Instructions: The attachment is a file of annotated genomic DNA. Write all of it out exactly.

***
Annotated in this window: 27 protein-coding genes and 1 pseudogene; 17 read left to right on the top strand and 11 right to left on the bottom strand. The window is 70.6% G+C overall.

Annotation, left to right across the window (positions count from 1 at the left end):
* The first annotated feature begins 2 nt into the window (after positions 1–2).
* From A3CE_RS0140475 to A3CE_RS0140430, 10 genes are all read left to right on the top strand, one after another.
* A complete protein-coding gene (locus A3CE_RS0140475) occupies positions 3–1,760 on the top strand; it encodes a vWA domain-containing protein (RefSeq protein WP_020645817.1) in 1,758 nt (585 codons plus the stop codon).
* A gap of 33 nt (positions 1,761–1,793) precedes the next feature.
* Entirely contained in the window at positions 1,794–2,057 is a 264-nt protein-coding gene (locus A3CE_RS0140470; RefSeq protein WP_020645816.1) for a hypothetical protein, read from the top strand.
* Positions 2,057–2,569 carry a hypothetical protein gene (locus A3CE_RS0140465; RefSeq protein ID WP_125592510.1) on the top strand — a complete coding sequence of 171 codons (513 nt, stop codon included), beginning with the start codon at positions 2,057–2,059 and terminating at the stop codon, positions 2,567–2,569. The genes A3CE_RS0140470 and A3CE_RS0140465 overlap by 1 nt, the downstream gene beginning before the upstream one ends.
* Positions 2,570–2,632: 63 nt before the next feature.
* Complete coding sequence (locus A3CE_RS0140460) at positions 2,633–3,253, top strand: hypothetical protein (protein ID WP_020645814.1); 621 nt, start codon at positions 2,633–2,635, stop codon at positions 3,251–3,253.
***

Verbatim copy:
Annotated in this window: 27 protein-coding genes and 1 pseudogene; 17 read left to right on the top strand and 11 right to left on the bottom strand. The window is 70.6% G+C overall.

Annotation, left to right across the window (positions count from 1 at the left end):
* The first annotated feature begins 2 nt into the window (after positions 1–2).
* From A3CE_RS0140475 to A3CE_RS0140430, 10 genes are all read left to right on the top strand, one after another.
* A complete protein-coding gene (locus A3CE_RS0140475) occupies positions 3–1,760 on the top strand; it encodes a vWA domain-containing protein (RefSeq protein WP_020645817.1) in 1,758 nt (585 codons plus the stop codon).
* A gap of 33 nt (positions 1,761–1,793) precedes the next feature.
* Entirely contained in the window at positions 1,794–2,057 is a 264-nt protein-coding gene (locus A3CE_RS0140470; RefSeq protein WP_020645816.1) for a hypothetical protein, read from the top strand.
* Positions 2,057–2,569 carry a hypothetical protein gene (locus A3CE_RS0140465; RefSeq protein ID WP_125592510.1) on the top strand — a complete coding sequence of 171 codons (513 nt, stop codon included), beginning with the start codon at positions 2,057–2,059 and terminating at the stop codon, positions 2,567–2,569. The genes A3CE_RS0140470 and A3CE_RS0140465 overlap by 1 nt, the downstream gene beginning before the upstream one ends.
* Positions 2,570–2,632: 63 nt before the next feature.
* Complete coding sequence (locus A3CE_RS0140460) at positions 2,633–3,253, top strand: hypothetical protein (protein ID WP_020645814.1); 621 nt, start codon at positions 2,633–2,635, stop codon at positions 3,251–3,253.